Also speaking against the test, Aniekan Umanah, explained that the universities were exploiting the “internal leakages” on what JAMB is doing.Umanah stated, “There is a need for this motion to be revisited so that we can have a common ground.”
The debate over the proprietary or otherwise of the post-UTME and JAMB exams, however, is expected to continue into December and possibly 2020 as the house resolved that the committee on tertiary education and services interface with JAMB on the conduct of the post-UTME by higher institutions and report back to it.
JAMB Registrar, Prof. Ishaq Oloyede, had argued that there was no regulatory conflict between JAMB and the universities – claiming that the post-UTME is not peculiar to Nigeria.He, however, did not agree with the figure being bandied around.“It is not true that we have 1.7 million candidates that are ready to go into the Nigerian university system. Of the 1.7 million that took the exam I can say conveniently that not more than 30 percent of them are prepared for admission. They are just trying. They do not have the five O’level results required to go into the university,” Oloyede began.
The JAMB boss argued further, “Secondly, let me also let us realise that 10 per cent of the 1.7 million that we see or 1.9m as the case may be, are not what can be categorised as belonging to the net enrolment ratio for entering tertiary institution. They belong to the gross enrolment ratio. Eighty percent of candidates at the point of sitting do not have O’ level results at all. They are awaiting results. So, when we are building our theories and analysis, we need to be very cautious.
It was not strange in 2017, to read screaming headlines like ‘JAMB reinstates post-UTME’; ‘JAMB reduces cut-off marks, varsities kick’; and ‘New cut-off marks to favour of private varsities.There was a conundrum of claims and counterclaims; an example is the issue of the cut-off marks for the 2017/2018 session. Everyone –not a few vice-chancellors of public universities who also spoke up against it –was angry with Oloyede and the organisation he superintends over. Left for the universities, a requiem would have been conducted on JAMB, as there is no love lost between the former and the latter, especially when it comes to admission.
Many had thought that, perhaps, it is time the Federal Government reconsidered the usefulness of the examination body, which in most recent times was accused of formulating policies skewed in favour of private higher institutions.
In 2016, at a policy meeting on admissions, the Minister of Education, Adamu Adamu, scrapped the post-UTME, arguing that such exercise was not only unnecessary but placed heavy burden on students and their parents – but that did not go down well with the universities that felt JAMB and the education ministry were being too meddlesome in their admission process.
The history of the education ministry, JAMB and that of Academic Staff Union of Universities (ASUU) is a chequered one. In 2016, the union had staged a protest condemning the decision of the ministry to scrap post-UTME. Precisely June 2016, Adamu, at a combined policy meeting on admissions to higher institutions, banned the examination.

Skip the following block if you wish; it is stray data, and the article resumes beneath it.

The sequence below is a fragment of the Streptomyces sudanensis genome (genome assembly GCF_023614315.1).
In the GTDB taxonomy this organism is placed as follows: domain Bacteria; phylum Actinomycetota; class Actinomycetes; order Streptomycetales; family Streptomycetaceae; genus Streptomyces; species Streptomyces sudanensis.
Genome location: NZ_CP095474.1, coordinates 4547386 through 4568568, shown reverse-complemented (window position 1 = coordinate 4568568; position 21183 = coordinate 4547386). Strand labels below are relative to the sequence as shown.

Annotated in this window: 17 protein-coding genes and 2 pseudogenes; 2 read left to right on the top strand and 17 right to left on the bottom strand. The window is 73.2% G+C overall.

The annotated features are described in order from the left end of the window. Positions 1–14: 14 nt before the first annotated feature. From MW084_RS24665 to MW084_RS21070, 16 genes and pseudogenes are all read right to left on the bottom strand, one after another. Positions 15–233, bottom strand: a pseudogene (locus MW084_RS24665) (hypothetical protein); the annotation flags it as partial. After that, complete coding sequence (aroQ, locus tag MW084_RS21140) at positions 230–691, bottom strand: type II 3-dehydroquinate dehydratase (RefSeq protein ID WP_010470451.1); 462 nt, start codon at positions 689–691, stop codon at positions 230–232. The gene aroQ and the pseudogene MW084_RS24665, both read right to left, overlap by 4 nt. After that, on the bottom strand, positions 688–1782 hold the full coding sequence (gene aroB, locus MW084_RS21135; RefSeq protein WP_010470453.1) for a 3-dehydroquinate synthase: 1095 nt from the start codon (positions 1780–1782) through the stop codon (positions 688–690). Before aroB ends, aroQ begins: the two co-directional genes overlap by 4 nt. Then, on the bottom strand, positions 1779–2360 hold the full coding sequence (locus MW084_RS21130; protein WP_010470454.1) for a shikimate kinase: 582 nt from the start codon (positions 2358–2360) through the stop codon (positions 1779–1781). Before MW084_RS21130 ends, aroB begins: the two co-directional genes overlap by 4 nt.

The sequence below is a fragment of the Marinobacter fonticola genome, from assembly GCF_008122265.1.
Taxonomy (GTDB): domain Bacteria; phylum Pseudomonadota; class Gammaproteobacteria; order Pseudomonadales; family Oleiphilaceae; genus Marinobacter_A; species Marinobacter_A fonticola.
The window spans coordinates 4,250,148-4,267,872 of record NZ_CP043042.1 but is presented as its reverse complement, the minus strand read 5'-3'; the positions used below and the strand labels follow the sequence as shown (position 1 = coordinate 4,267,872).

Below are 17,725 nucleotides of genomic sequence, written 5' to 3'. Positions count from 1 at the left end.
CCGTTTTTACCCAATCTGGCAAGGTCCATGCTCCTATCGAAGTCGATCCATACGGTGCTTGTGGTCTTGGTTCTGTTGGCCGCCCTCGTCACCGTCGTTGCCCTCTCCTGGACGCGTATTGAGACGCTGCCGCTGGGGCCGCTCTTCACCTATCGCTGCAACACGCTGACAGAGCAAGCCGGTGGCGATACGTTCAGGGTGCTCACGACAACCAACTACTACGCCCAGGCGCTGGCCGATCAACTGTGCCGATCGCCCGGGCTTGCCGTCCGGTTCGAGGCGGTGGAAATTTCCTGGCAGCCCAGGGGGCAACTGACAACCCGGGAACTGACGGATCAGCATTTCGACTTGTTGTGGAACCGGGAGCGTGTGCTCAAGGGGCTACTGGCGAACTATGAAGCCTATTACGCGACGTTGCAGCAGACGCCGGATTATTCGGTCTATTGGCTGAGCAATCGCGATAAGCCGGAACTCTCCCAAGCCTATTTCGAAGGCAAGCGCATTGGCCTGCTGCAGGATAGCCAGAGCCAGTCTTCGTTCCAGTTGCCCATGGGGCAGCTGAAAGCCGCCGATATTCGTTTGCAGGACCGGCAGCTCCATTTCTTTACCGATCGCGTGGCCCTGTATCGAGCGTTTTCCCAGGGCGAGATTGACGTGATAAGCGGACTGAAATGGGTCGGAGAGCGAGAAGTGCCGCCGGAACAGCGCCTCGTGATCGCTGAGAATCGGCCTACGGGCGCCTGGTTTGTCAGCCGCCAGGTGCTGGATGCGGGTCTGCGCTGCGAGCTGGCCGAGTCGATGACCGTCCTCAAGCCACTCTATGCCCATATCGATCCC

That year, the lecturers breathed fire and brimstone and warned the Federal Government that the ministry ’s scrapping of the examination portended a serious danger for the quality of education in the country.
In the heat of that development, the union also pointed out that the decision undermined the autonomy and powers of universities’ Senates as the highest policy-making body on academic matters, particularly admission of students and award of degrees. ASUU was even more livid because the education minister did not consult the union on the matter.
“The argument of the Federal Government on the policy is unacceptable and potentially harmful to the future of the nation’s education system. “We call on the government to rescind its decision and convene genuine stakeholders‘ meeting on the issue before making any policy statement,” the union had said.
At a 2017 policy meeting on admissions, however, Adamu reversed the ban, asserting that the nation’s tertiary institutions should be independent in terms of the admission process and therefore, on August 22 that year, it was agreed that the institutions should determine their admission process and that cut-off marks should be fixed by each school’s senate, not JAMB –the government lifted the ban on the conduct of examinations usually organised by universities for admission seekers after the UTME.“We are going to allow universities to have some choice. Universities can now decide to organise post-UTME if they want.
We have asked them not to impose a huge financial burden on the parents. The burden should not be more than what they can bear,” the minister had said.Not everyone had agreed with the initial decision to scrap the examination – while some stakeholders appeared to support the ministry’s action, scrapping the post-UTME because of inherent abuses, others had censured the Buhari government for taking a decision that would make it easy for a number of unsuitable admission seekers to gain admission into the universities and similar institutions. To them, the post-UTME was vital to ensure that unqualified candidates did not slip into higher institutions of learning.
However, the post-UTME turned out, according to some education experts, to become a money-making venture for universities.So, the jury is still out as federal lawmakers have entered the fray and the nation can expect to witness another drama with a full cast of dramatis personae.